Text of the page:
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Title: Cumulative Patch for Internet Explorer (Q328970)
Date: 20 November 2002
Software: Internet Explorer
Impact: Execute commands on a user's system
Max Risk: Important
Microsoft encourages customers to review the Security Bulletins at:
This is a cumulative patch that includes the functionality of all
previously released patches for IE 5.01, 5.5 and 6.0. In addition,
it eliminates the following six newly discovered vulnerabilities:
- A buffer overrun vulnerability that occurs because Internet
Explorer does not correctly check the parameters of a PNG graphics
file when it is opened. To the best of Microsoft's knowledge, this
vulnerability could only be used to cause Internet Explorer to
fail. The effect of exploiting the vulnerability against Internet
Explorer would be relatively minor - the user would only need to
restart the browser to restore normal operation. However, a number
of other Microsoft products - notably, most Microsoft Office
products and Microsoft Index Server - rely on Internet Explorer to
render PNG files, and exploiting the vulnerability against such an
application would cause them to fail as well. Because of this,
Microsoft recommends that customers install this patch regardless
of whether they are using Internet Explorer as their primary web
- An information disclosure vulnerability related to the way that
Internet Explorer handles encoded characters in a URL. This
vulnerability could allow an attacker to craft a URL containing
some encoded characters that would redirect a user to a second web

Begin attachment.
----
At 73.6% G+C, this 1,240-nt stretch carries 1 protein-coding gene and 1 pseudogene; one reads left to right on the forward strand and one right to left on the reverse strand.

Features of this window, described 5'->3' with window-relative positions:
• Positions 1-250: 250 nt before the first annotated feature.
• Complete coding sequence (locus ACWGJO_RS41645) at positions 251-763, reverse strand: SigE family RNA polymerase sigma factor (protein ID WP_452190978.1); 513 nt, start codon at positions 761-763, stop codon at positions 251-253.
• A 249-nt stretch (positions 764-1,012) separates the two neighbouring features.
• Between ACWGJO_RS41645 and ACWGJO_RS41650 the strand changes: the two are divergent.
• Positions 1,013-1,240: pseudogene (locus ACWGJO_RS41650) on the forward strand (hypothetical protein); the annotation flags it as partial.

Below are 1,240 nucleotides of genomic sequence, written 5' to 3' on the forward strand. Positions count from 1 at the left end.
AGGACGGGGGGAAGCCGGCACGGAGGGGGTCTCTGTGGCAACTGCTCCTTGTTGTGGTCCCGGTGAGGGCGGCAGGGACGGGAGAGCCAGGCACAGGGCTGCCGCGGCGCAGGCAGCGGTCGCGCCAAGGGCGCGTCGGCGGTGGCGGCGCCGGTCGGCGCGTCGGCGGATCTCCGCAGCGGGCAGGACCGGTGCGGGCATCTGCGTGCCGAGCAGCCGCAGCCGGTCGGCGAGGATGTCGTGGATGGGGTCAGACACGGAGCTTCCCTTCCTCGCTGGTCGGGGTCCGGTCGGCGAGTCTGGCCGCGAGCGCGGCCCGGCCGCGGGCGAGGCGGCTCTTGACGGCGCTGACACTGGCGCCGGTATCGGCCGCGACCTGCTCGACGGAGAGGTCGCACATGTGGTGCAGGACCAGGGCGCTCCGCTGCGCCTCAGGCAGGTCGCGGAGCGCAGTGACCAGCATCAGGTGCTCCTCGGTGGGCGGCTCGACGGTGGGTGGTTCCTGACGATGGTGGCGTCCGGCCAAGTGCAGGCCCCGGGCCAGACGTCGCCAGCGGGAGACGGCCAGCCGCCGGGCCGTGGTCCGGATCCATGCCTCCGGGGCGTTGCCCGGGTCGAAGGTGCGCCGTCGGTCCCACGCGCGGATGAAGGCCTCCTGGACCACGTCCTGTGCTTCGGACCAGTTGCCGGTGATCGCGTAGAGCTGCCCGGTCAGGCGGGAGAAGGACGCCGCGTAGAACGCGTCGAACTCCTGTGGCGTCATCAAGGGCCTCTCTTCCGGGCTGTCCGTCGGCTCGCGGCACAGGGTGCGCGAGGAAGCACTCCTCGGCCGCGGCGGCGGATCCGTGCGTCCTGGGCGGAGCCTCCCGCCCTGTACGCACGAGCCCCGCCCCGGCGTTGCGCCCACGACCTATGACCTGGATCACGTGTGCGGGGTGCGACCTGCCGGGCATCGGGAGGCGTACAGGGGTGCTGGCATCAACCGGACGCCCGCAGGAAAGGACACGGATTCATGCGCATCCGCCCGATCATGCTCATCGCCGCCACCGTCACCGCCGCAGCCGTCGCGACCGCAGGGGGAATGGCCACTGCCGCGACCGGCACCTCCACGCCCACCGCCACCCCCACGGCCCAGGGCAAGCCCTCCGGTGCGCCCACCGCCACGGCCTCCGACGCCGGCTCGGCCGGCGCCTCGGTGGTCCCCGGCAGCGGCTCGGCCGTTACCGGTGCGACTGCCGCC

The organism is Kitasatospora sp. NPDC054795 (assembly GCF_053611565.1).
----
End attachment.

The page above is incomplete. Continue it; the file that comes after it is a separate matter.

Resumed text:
site. If a user followed the URL, the attacker would be able to
piggy-back the user's access to the second website. This could
allow the attacker to access any information the user shared with
the second web site.
- A vulnerability that occurs because under certain circumstances
Internet Explorer does not correctly check the component that the
OBJECT tag calls. This could allow an attacker to obtain the name
of the Temporary Internet Files folder on the user's local machine.
The vulnerability would not allow an attacker to read or modify
any files on the user's local system, since the Temporary Internet
Files folder resides in the Internet security zone. Knowledge of
the name of the Temporary Internet Files folder could allow an
attacker to identify the username of the logged-on user and read
other information in the Temporary Internet Files folder such as
- Three vulnerabilities that although having differing root causes,
have the same net effects. All three vulnerabilities result
because of incomplete security checks being carried out when using
particular programming techniques in web pages, and would have the
effect of allowing one website to access information in another
domain, including the user's local system. This could enable the
web site operator to read, but not change, any file on the user's
local computer that could be viewed in a browser window. In
addition, this could also enable an attacker to invoke an
executable that was already present on the local system.
In addition, the patch sets the Kill Bit on a legacy DirectX
ActiveX control which has been retired but which has a security
vulnerability. This has been done to ensure that the vulnerable
control cannot be reintroduced onto users' systems and ensures
that users who already have the control on their system are
protected. This is discussed further in Microsoft Knowledge Base
The patch also makes a further refinement to cross domain
verification check that was first introduced in Internet Explorer
Service Pack 1.